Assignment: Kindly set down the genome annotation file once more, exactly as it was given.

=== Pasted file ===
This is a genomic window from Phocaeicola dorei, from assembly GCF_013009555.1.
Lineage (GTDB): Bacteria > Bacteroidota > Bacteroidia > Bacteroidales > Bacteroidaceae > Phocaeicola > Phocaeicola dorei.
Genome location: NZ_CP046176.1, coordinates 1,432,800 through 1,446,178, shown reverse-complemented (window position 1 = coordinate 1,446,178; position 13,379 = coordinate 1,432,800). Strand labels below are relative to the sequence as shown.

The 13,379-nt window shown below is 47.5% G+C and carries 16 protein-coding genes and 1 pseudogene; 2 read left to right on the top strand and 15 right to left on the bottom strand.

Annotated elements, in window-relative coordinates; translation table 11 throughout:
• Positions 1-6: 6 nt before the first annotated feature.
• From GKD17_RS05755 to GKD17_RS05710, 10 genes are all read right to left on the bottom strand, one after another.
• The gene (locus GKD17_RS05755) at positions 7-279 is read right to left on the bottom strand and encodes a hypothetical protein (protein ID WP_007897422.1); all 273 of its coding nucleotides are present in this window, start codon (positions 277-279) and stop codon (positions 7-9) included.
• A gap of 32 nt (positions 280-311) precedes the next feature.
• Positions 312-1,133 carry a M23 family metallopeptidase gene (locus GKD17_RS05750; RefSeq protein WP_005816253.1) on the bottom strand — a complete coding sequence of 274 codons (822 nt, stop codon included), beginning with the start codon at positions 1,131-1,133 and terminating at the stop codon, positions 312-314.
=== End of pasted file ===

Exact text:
This is a genomic window from Phocaeicola dorei, from assembly GCF_013009555.1.
Lineage (GTDB): Bacteria > Bacteroidota > Bacteroidia > Bacteroidales > Bacteroidaceae > Phocaeicola > Phocaeicola dorei.
Genome location: NZ_CP046176.1, coordinates 1,432,800 through 1,446,178, shown reverse-complemented (window position 1 = coordinate 1,446,178; position 13,379 = coordinate 1,432,800). Strand labels below are relative to the sequence as shown.

The 13,379-nt window shown below is 47.5% G+C and carries 16 protein-coding genes and 1 pseudogene; 2 read left to right on the top strand and 15 right to left on the bottom strand.

Annotated elements, in window-relative coordinates; translation table 11 throughout:
• Positions 1-6: 6 nt before the first annotated feature.
• From GKD17_RS05755 to GKD17_RS05710, 10 genes are all read right to left on the bottom strand, one after another.
• The gene (locus GKD17_RS05755) at positions 7-279 is read right to left on the bottom strand and encodes a hypothetical protein (protein ID WP_007897422.1); all 273 of its coding nucleotides are present in this window, start codon (positions 277-279) and stop codon (positions 7-9) included.
• A gap of 32 nt (positions 280-311) precedes the next feature.
• Positions 312-1,133 carry a M23 family metallopeptidase gene (locus GKD17_RS05750; RefSeq protein WP_005816253.1) on the bottom strand — a complete coding sequence of 274 codons (822 nt, stop codon included), beginning with the start codon at positions 1,131-1,133 and terminating at the stop codon, positions 312-314.